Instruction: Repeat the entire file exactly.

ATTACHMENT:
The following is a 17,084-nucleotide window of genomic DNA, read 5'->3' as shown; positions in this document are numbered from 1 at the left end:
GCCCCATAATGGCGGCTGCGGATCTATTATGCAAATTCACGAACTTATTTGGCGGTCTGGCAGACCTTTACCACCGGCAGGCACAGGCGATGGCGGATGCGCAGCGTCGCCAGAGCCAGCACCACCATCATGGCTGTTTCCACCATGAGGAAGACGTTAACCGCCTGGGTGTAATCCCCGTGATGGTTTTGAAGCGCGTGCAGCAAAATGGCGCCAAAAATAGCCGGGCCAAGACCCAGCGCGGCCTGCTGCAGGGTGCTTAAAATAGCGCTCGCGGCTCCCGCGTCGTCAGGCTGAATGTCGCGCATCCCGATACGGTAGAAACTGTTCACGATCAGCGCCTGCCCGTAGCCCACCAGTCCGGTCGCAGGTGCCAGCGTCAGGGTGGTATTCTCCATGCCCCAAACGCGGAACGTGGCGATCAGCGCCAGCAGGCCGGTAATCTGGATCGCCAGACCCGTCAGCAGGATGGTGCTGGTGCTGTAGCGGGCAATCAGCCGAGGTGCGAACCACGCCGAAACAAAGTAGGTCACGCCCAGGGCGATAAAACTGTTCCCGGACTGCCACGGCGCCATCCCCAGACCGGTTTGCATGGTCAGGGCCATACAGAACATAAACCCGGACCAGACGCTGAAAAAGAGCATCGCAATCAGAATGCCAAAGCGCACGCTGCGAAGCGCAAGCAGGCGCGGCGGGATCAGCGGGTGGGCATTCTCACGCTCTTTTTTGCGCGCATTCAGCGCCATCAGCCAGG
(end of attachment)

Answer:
The following is a 17,084-nucleotide window of genomic DNA, read 5'->3' as shown; positions in this document are numbered from 1 at the left end:
GCCCCATAATGGCGGCTGCGGATCTATTATGCAAATTCACGAACTTATTTGGCGGTCTGGCAGACCTTTACCACCGGCAGGCACAGGCGATGGCGGATGCGCAGCGTCGCCAGAGCCAGCACCACCATCATGGCTGTTTCCACCATGAGGAAGACGTTAACCGCCTGGGTGTAATCCCCGTGATGGTTTTGAAGCGCGTGCAGCAAAATGGCGCCAAAAATAGCCGGGCCAAGACCCAGCGCGGCCTGCTGCAGGGTGCTTAAAATAGCGCTCGCGGCTCCCGCGTCGTCAGGCTGAATGTCGCGCATCCCGATACGGTAGAAACTGTTCACGATCAGCGCCTGCCCGTAGCCCACCAGTCCGGTCGCAGGTGCCAGCGTCAGGGTGGTATTCTCCATGCCCCAAACGCGGAACGTGGCGATCAGCGCCAGCAGGCCGGTAATCTGGATCGCCAGACCCGTCAGCAGGATGGTGCTGGTGCTGTAGCGGGCAATCAGCCGAGGTGCGAACCACGCCGAAACAAAGTAGGTCACGCCCAGGGCGATAAAACTGTTCCCGGACTGCCACGGCGCCATCCCCAGACCGGTTTGCATGGTCAGGGCCATACAGAACATAAACCCGGACCAGACGCTGAAAAAGAGCATCGCAATCAGAATGCCAAAGCGCACGCTGCGAAGCGCAAGCAGGCGCGGCGGGATCAGCGGGTGGGCATTCTCACGCTCTTTTTTGCGCGCATTCAGCGCCATCAGCCAGG